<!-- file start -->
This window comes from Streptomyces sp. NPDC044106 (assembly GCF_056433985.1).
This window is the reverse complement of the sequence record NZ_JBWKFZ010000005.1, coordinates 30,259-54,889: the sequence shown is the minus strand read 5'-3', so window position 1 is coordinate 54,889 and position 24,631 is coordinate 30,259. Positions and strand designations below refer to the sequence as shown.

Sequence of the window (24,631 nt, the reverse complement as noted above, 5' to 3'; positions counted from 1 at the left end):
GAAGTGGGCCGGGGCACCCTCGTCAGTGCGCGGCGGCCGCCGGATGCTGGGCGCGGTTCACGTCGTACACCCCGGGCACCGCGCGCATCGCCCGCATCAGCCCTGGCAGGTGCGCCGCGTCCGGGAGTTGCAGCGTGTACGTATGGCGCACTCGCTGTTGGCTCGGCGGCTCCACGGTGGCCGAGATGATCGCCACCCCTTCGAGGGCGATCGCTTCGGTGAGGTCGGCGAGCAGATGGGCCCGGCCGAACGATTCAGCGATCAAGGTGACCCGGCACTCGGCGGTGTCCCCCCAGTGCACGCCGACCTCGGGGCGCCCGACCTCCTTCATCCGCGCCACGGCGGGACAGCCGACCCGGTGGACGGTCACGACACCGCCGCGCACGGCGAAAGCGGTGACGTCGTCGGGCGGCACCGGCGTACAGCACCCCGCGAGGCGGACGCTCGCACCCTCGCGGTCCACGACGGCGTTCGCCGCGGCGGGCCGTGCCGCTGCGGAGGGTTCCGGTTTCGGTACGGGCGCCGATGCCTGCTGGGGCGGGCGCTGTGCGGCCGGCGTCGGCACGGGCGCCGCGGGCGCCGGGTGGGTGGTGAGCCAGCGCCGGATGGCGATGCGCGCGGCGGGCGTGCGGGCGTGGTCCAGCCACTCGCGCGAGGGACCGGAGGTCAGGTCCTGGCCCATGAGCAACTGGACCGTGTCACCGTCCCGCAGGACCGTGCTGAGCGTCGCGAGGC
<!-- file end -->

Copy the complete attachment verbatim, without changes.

This window comes from Streptomyces sp. NPDC044106 (assembly GCF_056433985.1).
This window is the reverse complement of the sequence record NZ_JBWKFZ010000005.1, coordinates 30,259-54,889: the sequence shown is the minus strand read 5'-3', so window position 1 is coordinate 54,889 and position 24,631 is coordinate 30,259. Positions and strand designations below refer to the sequence as shown.

Sequence of the window (24,631 nt, the reverse complement as noted above, 5' to 3'; positions counted from 1 at the left end):
GAAGTGGGCCGGGGCACCCTCGTCAGTGCGCGGCGGCCGCCGGATGCTGGGCGCGGTTCACGTCGTACACCCCGGGCACCGCGCGCATCGCCCGCATCAGCCCTGGCAGGTGCGCCGCGTCCGGGAGTTGCAGCGTGTACGTATGGCGCACTCGCTGTTGGCTCGGCGGCTCCACGGTGGCCGAGATGATCGCCACCCCTTCGAGGGCGATCGCTTCGGTGAGGTCGGCGAGCAGATGGGCCCGGCCGAACGATTCAGCGATCAAGGTGACCCGGCACTCGGCGGTGTCCCCCCAGTGCACGCCGACCTCGGGGCGCCCGACCTCCTTCATCCGCGCCACGGCGGGACAGCCGACCCGGTGGACGGTCACGACACCGCCGCGCACGGCGAAAGCGGTGACGTCGTCGGGCGGCACCGGCGTACAGCACCCCGCGAGGCGGACGCTCGCACCCTCGCGGTCCACGACGGCGTTCGCCGCGGCGGGCCGTGCCGCTGCGGAGGGTTCCGGTTTCGGTACGGGCGCCGATGCCTGCTGGGGCGGGCGCTGTGCGGCCGGCGTCGGCACGGGCGCCGCGGGCGCCGGGTGGGTGGTGAGCCAGCGCCGGATGGCGATGCGCGCGGCGGGCGTGCGGGCGTGGTCCAGCCACTCGCGCGAGGGACCGGAGGTCAGGTCCTGGCCCATGAGCAACTGGACCGTGTCACCGTCCCGCAGGACCGTGCTGAGCGTCGCGAGGC